6. Papas bravas – After potatoes are cut into perfect squares and fried to perfection, they’re served with a spice sauce called salsa brava. They are insanely addictive and the perfect side to any montadito. If the sauce is too spicy for you, it’s usually served with a side of mayonnaise to cut the heat a bit.
7. Solomillo al whisky – Sirloin steak is grilled to perfection and then topped with a thick, savory sauce made from crushed cloves of garlic and whisky. This is good served with a side of fries or even in between the buns of a little sandwich.
8. Tortilla de patatas – This might be the simplest, most traditional, most delicious tapa in all of Spain. It couldn’t be more simple – potatoes, eggs and salt (and onions if you’re fancy) – nor more delicious. After the potatoes are perfectly fried in olive oil, they’re mixed with beaten eggs and salt, and poured back into the skillet to slowly cook both sides of this massive omelet. The end result is the perfect savory mixture of eggs and potatoes, and the perfect tapa to experience the true flavors of Spain.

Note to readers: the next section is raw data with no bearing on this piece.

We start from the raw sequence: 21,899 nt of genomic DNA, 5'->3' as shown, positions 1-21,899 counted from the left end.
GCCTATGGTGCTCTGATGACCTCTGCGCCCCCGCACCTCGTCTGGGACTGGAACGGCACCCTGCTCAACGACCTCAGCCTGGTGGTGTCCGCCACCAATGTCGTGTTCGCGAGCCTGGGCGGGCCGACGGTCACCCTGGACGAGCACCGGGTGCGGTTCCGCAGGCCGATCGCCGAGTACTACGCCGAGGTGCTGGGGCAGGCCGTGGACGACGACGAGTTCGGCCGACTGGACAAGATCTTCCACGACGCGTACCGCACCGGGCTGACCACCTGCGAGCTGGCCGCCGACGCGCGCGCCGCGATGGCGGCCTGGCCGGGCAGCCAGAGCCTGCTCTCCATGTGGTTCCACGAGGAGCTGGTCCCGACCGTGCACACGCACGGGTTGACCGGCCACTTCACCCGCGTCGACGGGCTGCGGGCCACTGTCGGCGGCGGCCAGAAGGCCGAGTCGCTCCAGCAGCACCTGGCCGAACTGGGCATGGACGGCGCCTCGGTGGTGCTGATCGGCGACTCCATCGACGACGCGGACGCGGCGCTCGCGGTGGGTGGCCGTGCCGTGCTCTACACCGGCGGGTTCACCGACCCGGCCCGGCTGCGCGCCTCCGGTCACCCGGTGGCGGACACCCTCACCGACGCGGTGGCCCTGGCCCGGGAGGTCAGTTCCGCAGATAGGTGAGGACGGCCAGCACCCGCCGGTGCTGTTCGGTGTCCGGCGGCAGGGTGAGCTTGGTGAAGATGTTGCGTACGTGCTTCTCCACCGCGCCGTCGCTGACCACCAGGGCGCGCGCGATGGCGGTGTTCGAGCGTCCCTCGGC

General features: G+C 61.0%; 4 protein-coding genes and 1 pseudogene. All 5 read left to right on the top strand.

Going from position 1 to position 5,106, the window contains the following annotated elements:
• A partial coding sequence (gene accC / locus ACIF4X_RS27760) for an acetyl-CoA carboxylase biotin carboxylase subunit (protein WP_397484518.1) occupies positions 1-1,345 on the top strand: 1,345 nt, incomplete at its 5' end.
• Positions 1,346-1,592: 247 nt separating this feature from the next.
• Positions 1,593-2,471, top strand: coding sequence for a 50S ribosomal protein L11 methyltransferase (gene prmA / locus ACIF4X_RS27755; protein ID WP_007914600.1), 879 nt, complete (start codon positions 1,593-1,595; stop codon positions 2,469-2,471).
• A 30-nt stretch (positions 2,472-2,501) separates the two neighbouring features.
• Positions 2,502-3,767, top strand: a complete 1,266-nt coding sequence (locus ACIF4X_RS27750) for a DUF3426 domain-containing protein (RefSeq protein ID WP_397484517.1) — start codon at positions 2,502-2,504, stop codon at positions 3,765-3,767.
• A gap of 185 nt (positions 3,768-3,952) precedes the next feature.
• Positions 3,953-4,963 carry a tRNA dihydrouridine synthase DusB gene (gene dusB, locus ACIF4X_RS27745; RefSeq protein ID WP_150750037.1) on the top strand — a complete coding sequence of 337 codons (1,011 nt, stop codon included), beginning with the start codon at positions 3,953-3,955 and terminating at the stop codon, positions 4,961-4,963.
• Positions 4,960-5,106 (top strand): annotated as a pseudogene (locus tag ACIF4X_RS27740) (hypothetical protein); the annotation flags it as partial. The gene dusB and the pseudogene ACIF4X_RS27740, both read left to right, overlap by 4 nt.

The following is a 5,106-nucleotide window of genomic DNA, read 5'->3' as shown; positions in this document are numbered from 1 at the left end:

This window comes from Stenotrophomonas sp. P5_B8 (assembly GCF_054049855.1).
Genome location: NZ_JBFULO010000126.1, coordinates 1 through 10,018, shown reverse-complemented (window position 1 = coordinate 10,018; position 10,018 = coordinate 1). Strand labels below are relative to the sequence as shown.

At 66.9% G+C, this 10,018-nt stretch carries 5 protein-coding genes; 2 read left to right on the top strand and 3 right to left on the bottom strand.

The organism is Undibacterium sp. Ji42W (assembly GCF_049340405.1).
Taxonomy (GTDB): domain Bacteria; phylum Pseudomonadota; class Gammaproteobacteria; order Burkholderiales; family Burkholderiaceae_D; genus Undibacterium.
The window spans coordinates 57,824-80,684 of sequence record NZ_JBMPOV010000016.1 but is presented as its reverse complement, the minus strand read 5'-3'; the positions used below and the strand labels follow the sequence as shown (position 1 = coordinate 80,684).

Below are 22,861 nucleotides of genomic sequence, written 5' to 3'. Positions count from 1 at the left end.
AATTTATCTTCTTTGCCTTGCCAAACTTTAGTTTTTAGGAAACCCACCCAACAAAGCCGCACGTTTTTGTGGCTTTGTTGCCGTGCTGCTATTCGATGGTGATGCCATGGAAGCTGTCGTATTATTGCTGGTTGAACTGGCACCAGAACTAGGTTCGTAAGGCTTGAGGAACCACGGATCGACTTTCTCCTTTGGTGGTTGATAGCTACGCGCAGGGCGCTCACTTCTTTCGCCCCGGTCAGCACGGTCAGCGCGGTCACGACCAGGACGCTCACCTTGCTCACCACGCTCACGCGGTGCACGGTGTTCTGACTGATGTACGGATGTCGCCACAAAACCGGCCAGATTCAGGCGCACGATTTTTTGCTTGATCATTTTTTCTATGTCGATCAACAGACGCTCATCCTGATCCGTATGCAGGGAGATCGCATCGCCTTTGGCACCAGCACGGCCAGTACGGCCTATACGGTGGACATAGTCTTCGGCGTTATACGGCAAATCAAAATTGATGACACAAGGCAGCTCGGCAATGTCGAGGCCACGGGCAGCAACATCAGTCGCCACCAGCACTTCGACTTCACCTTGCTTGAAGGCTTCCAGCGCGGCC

9. Jamón iberico – Perhaps this goes without saying, but the salty cured ham that comes from Southern Iberian pigs is a one-of-a-kind experience. It’s rich and flavorful, and it’s the perfect way to start a night of tapas. Slip a bite of this good stuff into your mouth, and you’ll feel it melt on your tongue.
10. Berenjenas con miel – Eggplant is thinly sliced, lightly fried and served with thick molasses. It’s the perfect mix of salty and sweet and another delicious tapa to try. If you’re not a fan of mixing sweet or salty, ask for the berenjenas to be served with salmorejo instead – it’s just as delicious!
Photo Credits: Wikimedia Commons